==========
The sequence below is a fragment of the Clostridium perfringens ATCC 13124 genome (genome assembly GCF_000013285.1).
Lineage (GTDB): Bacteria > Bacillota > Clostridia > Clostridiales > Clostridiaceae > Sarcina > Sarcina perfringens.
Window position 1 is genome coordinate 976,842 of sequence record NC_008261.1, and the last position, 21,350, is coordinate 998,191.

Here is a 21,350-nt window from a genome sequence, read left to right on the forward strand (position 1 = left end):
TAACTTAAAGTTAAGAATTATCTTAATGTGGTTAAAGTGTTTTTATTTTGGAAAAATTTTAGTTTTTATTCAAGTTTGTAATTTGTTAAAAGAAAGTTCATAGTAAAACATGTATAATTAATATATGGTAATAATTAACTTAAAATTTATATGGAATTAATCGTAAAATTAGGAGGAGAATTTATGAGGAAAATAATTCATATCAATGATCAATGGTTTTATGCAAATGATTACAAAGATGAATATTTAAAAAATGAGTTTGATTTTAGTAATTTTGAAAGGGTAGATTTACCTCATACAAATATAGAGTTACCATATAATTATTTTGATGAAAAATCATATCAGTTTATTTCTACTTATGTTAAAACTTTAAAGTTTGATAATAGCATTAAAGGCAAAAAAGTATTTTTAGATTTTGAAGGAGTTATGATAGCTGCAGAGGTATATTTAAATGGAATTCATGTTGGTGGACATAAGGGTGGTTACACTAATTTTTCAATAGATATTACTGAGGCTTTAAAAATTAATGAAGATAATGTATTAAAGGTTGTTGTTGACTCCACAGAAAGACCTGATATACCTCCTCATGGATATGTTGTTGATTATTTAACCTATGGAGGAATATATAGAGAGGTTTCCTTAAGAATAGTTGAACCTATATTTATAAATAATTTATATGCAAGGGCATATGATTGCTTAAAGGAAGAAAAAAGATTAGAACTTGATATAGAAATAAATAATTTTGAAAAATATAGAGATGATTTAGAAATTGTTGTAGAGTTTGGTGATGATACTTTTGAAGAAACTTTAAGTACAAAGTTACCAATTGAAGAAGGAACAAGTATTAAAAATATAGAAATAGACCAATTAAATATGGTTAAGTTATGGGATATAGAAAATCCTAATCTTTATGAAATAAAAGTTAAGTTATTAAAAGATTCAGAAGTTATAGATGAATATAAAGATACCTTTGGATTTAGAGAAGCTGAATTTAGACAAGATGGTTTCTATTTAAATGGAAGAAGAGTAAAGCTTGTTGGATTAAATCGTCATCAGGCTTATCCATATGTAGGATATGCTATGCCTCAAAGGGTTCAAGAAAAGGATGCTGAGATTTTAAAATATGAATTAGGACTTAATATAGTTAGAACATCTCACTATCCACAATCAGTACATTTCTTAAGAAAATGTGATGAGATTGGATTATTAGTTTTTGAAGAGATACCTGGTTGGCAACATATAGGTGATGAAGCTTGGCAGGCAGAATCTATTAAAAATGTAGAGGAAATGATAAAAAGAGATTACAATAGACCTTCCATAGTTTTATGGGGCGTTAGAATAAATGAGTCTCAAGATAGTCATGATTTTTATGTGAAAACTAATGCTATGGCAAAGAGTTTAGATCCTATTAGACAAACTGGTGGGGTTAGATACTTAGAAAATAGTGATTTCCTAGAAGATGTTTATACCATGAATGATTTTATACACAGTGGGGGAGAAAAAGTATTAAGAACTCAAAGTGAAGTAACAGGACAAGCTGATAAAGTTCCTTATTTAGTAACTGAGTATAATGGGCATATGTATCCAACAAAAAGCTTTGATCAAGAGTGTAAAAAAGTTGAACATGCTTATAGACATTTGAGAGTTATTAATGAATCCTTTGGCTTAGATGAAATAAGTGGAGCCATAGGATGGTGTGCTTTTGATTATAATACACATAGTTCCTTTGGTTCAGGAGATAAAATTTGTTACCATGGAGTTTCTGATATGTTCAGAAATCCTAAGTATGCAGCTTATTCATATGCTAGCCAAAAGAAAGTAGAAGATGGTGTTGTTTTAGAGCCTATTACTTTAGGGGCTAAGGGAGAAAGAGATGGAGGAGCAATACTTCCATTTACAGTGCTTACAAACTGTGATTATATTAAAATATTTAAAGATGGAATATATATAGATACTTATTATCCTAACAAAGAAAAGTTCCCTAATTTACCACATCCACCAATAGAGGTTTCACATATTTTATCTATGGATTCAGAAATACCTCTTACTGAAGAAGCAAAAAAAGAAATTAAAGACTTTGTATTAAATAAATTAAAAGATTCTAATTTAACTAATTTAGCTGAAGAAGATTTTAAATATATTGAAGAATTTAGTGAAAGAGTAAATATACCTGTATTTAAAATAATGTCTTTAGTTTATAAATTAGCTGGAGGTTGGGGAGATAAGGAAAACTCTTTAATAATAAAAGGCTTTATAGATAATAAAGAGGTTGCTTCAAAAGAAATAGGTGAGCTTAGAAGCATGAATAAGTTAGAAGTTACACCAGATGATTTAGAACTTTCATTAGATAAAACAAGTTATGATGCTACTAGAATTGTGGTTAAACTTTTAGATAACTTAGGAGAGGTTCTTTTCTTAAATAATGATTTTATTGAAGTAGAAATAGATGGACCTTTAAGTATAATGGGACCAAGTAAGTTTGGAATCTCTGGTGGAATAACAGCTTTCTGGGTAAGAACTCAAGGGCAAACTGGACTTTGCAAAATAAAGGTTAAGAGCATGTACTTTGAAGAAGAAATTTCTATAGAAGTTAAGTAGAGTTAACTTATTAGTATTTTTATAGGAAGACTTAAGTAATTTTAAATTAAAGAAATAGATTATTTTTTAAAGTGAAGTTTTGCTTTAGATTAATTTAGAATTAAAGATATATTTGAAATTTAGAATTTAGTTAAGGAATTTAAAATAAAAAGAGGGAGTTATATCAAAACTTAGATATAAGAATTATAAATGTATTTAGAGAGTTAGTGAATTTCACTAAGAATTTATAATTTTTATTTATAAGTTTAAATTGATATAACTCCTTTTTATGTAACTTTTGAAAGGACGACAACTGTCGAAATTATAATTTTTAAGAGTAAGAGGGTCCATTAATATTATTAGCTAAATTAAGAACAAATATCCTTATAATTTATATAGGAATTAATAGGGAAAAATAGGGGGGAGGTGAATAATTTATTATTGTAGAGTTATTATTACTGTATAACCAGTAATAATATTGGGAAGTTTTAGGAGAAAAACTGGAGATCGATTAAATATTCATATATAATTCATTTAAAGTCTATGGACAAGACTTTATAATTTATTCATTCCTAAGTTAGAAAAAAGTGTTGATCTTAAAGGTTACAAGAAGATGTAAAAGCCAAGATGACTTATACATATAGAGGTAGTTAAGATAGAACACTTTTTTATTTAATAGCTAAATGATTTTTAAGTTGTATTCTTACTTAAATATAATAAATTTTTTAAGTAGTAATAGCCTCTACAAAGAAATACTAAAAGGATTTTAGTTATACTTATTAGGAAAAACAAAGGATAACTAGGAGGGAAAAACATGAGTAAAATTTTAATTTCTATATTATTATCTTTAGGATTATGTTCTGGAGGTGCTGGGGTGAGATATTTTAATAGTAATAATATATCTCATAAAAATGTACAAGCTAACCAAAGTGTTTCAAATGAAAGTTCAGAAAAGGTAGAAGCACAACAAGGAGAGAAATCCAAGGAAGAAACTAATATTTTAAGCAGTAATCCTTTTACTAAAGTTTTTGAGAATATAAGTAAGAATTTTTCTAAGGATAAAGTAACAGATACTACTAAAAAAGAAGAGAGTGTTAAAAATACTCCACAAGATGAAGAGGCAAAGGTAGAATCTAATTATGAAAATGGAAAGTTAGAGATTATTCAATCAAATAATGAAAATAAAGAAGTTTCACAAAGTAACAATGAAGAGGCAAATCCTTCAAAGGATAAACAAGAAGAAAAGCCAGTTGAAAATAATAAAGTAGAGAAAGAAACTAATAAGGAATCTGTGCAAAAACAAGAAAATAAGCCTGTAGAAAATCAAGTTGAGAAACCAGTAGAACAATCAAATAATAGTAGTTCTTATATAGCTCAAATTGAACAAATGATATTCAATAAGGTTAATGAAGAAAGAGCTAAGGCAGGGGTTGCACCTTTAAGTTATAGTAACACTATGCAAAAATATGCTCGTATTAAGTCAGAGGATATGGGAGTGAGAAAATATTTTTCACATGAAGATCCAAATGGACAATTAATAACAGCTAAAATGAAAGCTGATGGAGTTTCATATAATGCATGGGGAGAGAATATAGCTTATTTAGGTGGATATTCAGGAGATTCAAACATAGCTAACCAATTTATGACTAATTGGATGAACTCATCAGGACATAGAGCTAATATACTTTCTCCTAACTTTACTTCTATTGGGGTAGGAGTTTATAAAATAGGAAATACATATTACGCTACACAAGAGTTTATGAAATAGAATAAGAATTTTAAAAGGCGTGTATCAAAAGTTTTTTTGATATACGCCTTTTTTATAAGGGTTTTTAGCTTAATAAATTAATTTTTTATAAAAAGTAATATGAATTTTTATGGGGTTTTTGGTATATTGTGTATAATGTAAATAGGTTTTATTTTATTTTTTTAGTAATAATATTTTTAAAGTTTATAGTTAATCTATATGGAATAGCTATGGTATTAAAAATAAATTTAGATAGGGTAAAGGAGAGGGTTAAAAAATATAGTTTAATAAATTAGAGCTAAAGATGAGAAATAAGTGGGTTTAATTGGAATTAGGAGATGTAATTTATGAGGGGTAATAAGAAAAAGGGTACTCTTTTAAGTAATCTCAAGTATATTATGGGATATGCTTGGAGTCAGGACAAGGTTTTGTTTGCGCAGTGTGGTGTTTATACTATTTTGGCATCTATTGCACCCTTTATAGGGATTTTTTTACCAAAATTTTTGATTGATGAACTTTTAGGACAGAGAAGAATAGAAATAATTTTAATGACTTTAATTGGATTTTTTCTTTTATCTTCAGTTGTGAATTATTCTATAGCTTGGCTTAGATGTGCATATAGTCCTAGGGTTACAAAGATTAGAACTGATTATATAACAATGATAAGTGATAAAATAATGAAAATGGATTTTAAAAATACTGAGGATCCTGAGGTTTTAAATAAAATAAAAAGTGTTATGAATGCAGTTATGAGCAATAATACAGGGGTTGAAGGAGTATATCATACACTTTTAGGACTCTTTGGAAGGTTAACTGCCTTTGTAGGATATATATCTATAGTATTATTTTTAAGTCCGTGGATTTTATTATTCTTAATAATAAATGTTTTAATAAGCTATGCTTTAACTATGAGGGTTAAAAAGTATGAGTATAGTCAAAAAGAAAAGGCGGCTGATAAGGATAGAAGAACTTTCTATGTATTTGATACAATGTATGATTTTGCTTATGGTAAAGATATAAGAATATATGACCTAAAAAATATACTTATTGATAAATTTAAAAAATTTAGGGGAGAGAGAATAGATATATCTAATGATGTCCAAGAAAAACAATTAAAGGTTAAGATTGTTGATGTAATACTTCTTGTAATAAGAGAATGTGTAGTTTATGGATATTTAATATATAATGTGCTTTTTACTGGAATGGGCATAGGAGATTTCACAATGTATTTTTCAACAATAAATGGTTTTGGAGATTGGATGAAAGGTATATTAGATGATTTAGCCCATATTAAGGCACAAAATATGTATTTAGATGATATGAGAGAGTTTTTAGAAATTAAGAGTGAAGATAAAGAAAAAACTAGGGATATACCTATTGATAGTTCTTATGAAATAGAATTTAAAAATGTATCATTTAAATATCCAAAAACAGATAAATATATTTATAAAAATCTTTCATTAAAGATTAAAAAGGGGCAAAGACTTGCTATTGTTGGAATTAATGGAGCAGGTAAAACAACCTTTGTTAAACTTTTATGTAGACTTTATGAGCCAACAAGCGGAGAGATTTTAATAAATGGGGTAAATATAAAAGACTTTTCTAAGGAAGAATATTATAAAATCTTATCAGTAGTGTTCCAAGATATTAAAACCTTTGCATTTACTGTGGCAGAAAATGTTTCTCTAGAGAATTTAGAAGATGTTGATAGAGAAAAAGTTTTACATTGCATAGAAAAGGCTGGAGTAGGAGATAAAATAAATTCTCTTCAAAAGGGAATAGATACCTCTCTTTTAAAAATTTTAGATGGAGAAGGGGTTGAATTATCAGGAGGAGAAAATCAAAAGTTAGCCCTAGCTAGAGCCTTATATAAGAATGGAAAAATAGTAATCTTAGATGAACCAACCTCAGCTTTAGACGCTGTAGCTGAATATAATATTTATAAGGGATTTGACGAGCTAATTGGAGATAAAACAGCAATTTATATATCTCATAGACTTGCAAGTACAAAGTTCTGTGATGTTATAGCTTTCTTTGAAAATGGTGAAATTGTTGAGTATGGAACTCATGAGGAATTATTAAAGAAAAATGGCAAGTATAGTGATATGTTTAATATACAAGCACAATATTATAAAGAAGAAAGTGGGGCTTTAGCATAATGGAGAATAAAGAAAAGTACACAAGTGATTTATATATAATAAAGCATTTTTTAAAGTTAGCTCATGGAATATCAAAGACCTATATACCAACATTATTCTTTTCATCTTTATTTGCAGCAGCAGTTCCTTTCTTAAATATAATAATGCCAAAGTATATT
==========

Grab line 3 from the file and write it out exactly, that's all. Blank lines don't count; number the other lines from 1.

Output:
Window position 1 is genome coordinate 976,842 of sequence record NC_008261.1, and the last position, 21,350, is coordinate 998,191.